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Cloudbuilt (PC) artwork

Cloudbuilt (PC) review


"Cel-shaded, masochistic cloud nine"



Cloudbuilt (PC) image


Cloudbuilt is a game about war.

You might suspect that such a title would begin with a bitter firefight against foreigners while garbled lines of military lingo and static belch from an unseen radio. However, the truth is the battle has already been fought, and the protagonist was not triumphant. Rather than a ridiculous display of glory bolstered by a grandiose score, Cloudbuilt opens to an image of Demi, the game's heroine, lying in bed. As it turns out, she and her platoon were the victims of a bomb blast. Although Demi survived the explosion, much of her body did not. Now, wires and circuitry replace her missing pieces...

Even while bedridden, Demi remains embroiled in war. Cloudbuilt details the her struggle to acclimate herself to her new cybernetic prostheses. Although she is unconscious throughout the campaign, her mind runs through a series of virtual simulations designed to train her to utilize her newly enhanced body.

Cloudbuilt (PC) image


Like Demi, you too will be locked in a war-like struggle, with Cloudbuilt's tricky parkour-inspired mechanics serving as your opponent. Your chances of success may seem slim at first, as you must use a mouse and keyboard setup to dash along walls, rocket up towers, blast across wide chasms, and dismantle myriad robotic foes, all while attempting to maintain momentum. Worse, you'll often have to complete a string of the aforementioned tasks in a manner of seconds, without missing a beat. For instance, you might charge up a wall, leap to an adjacent structure, run horizontally along it whilst felling barrier-emitting enemies, then finish with a rocket-propelled jump to a slightly distant platform. To make matters even trickier, Demi's jetpack contains a finite amount of energy. Thankfully, though, it replenishes while you're resting--something you'll rarely do in Cloudbuilt.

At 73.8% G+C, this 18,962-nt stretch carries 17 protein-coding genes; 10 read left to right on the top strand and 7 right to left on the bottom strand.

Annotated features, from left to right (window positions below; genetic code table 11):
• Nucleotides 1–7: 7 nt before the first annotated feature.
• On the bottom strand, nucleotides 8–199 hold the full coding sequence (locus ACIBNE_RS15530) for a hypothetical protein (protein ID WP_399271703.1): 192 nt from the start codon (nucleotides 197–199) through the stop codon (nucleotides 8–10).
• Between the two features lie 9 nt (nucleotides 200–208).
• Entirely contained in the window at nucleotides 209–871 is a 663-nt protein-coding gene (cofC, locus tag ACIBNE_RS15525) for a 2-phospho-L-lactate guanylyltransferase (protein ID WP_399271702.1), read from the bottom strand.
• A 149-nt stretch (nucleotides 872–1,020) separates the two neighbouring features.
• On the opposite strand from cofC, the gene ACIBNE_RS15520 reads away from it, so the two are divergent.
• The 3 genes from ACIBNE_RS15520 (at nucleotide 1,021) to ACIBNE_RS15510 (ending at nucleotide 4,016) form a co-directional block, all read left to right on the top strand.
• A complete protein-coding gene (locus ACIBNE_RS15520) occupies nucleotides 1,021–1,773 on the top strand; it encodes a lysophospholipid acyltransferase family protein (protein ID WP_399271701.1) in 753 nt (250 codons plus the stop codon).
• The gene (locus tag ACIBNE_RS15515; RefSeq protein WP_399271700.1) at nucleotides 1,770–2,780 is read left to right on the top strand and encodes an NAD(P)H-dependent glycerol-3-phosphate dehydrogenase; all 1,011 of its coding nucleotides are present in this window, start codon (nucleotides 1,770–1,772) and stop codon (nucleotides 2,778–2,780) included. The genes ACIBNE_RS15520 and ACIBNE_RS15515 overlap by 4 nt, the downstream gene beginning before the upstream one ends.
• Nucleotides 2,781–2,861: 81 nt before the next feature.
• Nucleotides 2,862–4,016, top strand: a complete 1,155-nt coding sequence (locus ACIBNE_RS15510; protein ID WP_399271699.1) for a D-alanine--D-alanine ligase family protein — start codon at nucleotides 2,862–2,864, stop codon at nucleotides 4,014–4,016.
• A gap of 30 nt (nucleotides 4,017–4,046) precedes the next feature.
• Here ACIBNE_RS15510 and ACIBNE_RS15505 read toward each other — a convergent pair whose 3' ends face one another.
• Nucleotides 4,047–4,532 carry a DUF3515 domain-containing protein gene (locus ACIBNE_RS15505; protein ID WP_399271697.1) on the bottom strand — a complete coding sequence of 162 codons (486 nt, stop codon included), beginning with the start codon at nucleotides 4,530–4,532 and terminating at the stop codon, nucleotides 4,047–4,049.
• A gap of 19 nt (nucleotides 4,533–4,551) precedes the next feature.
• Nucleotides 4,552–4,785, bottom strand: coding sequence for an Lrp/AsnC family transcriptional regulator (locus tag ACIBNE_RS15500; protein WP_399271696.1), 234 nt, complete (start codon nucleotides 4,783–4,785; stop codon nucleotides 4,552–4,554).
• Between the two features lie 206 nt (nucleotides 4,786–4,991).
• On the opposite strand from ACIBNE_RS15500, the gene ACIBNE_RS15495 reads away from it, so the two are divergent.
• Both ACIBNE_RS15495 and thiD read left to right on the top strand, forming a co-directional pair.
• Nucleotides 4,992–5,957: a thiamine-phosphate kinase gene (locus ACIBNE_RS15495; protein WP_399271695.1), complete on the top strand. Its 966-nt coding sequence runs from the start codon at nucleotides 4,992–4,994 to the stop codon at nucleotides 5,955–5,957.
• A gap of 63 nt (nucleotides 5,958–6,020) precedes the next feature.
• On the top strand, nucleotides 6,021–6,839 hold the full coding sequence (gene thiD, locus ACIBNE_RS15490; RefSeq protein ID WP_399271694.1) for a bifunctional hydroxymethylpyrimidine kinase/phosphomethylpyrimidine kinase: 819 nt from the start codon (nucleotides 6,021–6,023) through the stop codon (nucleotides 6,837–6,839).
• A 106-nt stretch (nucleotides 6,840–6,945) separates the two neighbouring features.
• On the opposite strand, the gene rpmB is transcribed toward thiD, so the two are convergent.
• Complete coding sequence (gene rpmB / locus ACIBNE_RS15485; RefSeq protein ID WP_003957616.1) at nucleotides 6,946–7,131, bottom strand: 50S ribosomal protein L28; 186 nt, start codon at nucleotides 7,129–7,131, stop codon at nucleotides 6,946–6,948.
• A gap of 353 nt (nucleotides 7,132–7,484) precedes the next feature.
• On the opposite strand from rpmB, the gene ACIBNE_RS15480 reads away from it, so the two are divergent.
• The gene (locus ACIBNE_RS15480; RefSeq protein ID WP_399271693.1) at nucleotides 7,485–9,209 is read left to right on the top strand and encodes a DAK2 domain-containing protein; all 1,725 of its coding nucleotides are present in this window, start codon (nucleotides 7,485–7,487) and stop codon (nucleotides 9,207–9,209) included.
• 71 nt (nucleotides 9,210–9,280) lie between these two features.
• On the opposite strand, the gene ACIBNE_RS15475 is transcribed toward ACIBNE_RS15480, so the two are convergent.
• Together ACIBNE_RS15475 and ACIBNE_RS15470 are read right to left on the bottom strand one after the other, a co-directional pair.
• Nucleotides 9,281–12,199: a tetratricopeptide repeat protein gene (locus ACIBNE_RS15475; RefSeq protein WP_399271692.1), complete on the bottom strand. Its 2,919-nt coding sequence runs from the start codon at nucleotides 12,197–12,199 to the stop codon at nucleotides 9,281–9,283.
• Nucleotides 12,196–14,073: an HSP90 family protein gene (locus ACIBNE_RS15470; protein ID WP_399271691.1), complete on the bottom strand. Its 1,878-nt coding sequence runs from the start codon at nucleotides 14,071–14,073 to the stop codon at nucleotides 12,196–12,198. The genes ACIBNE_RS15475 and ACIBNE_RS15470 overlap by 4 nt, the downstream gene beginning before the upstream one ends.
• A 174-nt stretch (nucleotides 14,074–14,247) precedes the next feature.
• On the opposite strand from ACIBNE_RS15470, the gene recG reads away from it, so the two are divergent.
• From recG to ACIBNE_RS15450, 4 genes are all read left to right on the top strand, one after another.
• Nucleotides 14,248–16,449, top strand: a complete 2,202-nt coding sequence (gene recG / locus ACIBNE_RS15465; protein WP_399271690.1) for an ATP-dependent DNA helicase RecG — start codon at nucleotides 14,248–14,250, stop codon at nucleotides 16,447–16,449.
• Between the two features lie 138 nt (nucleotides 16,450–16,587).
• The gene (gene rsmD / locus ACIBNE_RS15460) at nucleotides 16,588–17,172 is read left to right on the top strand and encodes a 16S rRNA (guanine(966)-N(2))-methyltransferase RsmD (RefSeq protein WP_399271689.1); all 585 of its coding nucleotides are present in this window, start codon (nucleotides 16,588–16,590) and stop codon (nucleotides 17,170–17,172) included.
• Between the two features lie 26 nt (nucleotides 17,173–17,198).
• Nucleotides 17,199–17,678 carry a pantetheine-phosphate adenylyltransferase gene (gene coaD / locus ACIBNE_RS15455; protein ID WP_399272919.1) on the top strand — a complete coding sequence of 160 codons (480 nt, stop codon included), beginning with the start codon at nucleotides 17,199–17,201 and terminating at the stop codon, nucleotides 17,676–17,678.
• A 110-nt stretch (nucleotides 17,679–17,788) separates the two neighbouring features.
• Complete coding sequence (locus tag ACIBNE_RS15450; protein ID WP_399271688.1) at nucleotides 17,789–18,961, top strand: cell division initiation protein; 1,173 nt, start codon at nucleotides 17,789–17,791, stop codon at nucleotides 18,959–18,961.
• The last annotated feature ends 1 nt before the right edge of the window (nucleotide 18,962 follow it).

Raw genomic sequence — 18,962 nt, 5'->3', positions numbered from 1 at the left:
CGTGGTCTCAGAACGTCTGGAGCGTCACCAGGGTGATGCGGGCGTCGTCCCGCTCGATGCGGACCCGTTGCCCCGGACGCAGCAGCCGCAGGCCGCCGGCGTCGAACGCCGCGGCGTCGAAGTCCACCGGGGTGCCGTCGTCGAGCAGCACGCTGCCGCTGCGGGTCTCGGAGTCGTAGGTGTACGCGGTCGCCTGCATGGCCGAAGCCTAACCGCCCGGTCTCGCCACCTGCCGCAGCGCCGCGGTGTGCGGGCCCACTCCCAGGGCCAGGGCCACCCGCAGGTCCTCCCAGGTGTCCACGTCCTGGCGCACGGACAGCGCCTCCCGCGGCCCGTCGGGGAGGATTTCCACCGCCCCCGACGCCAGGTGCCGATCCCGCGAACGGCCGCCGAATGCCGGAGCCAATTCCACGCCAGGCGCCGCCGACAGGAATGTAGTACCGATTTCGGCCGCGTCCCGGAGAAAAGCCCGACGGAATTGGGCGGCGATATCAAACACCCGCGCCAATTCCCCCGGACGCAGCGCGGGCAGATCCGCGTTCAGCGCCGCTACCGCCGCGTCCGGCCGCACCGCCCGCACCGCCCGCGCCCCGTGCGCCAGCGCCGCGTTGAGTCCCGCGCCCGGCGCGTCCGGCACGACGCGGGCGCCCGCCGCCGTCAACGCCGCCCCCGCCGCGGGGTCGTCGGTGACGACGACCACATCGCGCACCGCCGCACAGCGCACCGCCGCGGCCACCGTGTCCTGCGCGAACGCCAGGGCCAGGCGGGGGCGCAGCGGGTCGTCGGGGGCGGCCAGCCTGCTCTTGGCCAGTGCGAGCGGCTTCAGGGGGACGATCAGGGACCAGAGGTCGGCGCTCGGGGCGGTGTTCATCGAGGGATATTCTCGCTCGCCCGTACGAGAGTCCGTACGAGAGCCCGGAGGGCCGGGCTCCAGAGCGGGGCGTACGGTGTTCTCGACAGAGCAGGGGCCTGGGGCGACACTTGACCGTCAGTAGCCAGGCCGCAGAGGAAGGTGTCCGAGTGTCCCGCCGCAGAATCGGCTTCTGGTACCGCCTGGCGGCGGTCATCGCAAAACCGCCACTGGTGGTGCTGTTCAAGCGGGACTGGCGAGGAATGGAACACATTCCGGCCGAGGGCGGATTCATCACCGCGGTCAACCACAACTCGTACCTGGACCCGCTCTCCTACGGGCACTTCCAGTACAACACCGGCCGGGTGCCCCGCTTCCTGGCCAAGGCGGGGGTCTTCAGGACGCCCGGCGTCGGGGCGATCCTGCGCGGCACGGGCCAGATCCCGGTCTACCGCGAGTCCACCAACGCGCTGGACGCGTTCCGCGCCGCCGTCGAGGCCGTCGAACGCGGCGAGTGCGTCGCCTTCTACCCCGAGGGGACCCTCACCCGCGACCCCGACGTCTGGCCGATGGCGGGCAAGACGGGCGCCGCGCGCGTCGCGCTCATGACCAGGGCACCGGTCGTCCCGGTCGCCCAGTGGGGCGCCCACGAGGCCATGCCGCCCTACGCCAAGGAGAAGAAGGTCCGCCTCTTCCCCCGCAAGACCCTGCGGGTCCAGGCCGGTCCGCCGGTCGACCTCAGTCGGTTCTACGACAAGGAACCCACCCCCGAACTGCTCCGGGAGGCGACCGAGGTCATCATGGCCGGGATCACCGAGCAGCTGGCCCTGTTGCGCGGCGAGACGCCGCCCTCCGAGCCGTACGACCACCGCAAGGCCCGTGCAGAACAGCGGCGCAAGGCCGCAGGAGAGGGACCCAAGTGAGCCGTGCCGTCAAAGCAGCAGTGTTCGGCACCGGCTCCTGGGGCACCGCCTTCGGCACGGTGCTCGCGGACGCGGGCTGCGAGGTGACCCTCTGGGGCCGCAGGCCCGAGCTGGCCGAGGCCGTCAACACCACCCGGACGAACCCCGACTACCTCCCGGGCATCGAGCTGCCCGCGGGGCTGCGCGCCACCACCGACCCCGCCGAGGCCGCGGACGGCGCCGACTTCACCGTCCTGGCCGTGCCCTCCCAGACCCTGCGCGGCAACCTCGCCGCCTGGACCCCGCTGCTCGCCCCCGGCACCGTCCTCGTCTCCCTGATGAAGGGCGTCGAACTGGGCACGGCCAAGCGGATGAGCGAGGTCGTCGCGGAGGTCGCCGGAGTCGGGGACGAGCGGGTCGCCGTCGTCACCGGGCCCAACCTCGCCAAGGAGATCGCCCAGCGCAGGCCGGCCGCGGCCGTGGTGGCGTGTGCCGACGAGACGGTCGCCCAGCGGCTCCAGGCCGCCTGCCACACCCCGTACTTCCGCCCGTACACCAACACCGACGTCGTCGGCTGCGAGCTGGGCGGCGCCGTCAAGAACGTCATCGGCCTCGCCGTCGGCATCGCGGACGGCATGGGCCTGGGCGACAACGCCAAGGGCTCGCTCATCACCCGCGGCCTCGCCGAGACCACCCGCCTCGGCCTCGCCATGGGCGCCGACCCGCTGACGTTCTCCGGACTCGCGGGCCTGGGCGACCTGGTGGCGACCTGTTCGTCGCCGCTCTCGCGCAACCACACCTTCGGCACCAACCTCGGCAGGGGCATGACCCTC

Bear in mind that I didn't describe an uncommon configuration above. Rather, every segment of every stage flows in a similarly dangerous manner, and death is common. However, Cloudbuilt is not so unforgiving as to thrust you into a face-breaking level at the outset. Instead, the game's difficulty rating is quite balanced, starting you off with simple obstacle courses before moving you into more intermediate tracks. The game's early stages are short and easy to figure out, and can be completed without having to move at break-neck speed. This gives you ample time to get used to the control scheme and hone your skills, especially proper camera placement, for the coming challenges. Without learning to aim the reticle just right, you may find taking on some of the latter stages' most punishing sections a trifle difficult. Spiraling up a certain silo, for instance, would be a much more grueling affair without refining such a skill.

Cloudbuilt (PC) image


Learning is essential in Cloudbuilt, as the game does not provide you with obtainable gizmos that simplify the mechanics. Rather, your greatest asset is your ability to adapt to the challenges the game presents. What's refreshing about this is that there is no hard set method for overcoming an impediment. This invites you to experiment with a variety of maneuvers and tricks to see which one works best for you. With so little hand-holding and an emphasis on problem solving, completing a stage feels like an actual accomplishment.

Cloudbuilt's levels eventually become very difficult, and yet at the same time heavenly and exhilarating. They're intricately built, highlighted by multiple pathways and enough challenging delights that a gaming masochist such as myself might feel like a child at a playground. I adored running along a wall whilst navigating a veritable maze of mines, Demi all the while rising and falling with well-timed presses of the Shift key. Although the view was bleak and covered with storm clouds, I found it breathtaking to rush down a ramp and soar through the air, avoiding hovering explosives all the while. However, my favorite sequences involved performing several leaps in a row while taking down adversaries with well-placed shots.